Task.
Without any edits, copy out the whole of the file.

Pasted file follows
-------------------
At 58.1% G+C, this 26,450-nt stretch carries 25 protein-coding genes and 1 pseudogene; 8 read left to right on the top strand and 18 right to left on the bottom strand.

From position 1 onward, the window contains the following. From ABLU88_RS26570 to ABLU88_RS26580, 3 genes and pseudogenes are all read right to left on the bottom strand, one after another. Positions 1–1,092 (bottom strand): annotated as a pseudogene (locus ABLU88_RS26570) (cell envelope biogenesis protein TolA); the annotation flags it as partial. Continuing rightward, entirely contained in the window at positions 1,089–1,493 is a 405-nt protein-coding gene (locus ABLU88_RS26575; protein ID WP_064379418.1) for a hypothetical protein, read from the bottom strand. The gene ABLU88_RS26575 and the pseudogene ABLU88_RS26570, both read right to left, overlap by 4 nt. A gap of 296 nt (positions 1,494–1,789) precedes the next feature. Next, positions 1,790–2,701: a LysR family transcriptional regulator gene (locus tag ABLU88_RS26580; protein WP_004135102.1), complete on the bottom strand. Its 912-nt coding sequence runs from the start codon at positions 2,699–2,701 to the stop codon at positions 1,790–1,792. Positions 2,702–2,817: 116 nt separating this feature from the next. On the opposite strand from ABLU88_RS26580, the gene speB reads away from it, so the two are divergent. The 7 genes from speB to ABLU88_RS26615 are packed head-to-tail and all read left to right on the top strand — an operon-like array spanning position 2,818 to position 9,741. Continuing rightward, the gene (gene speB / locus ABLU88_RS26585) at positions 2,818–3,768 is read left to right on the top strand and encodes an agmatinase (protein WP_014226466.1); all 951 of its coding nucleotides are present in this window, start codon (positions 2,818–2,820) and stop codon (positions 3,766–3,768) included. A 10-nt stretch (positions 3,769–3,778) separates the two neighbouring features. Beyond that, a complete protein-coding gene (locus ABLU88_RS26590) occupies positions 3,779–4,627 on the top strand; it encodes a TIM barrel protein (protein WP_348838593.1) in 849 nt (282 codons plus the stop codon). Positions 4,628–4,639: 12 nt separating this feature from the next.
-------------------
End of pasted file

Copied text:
At 58.1% G+C, this 26,450-nt stretch carries 25 protein-coding genes and 1 pseudogene; 8 read left to right on the top strand and 18 right to left on the bottom strand.

From position 1 onward, the window contains the following. From ABLU88_RS26570 to ABLU88_RS26580, 3 genes and pseudogenes are all read right to left on the bottom strand, one after another. Positions 1–1,092 (bottom strand): annotated as a pseudogene (locus ABLU88_RS26570) (cell envelope biogenesis protein TolA); the annotation flags it as partial. Continuing rightward, entirely contained in the window at positions 1,089–1,493 is a 405-nt protein-coding gene (locus ABLU88_RS26575; protein ID WP_064379418.1) for a hypothetical protein, read from the bottom strand. The gene ABLU88_RS26575 and the pseudogene ABLU88_RS26570, both read right to left, overlap by 4 nt. A gap of 296 nt (positions 1,494–1,789) precedes the next feature. Next, positions 1,790–2,701: a LysR family transcriptional regulator gene (locus tag ABLU88_RS26580; protein WP_004135102.1), complete on the bottom strand. Its 912-nt coding sequence runs from the start codon at positions 2,699–2,701 to the stop codon at positions 1,790–1,792. Positions 2,702–2,817: 116 nt separating this feature from the next. On the opposite strand from ABLU88_RS26580, the gene speB reads away from it, so the two are divergent. The 7 genes from speB to ABLU88_RS26615 are packed head-to-tail and all read left to right on the top strand — an operon-like array spanning position 2,818 to position 9,741. Continuing rightward, the gene (gene speB / locus ABLU88_RS26585) at positions 2,818–3,768 is read left to right on the top strand and encodes an agmatinase (protein WP_014226466.1); all 951 of its coding nucleotides are present in this window, start codon (positions 2,818–2,820) and stop codon (positions 3,766–3,768) included. A 10-nt stretch (positions 3,769–3,778) separates the two neighbouring features. Beyond that, a complete protein-coding gene (locus ABLU88_RS26590) occupies positions 3,779–4,627 on the top strand; it encodes a TIM barrel protein (protein WP_348838593.1) in 849 nt (282 codons plus the stop codon). Positions 4,628–4,639: 12 nt separating this feature from the next.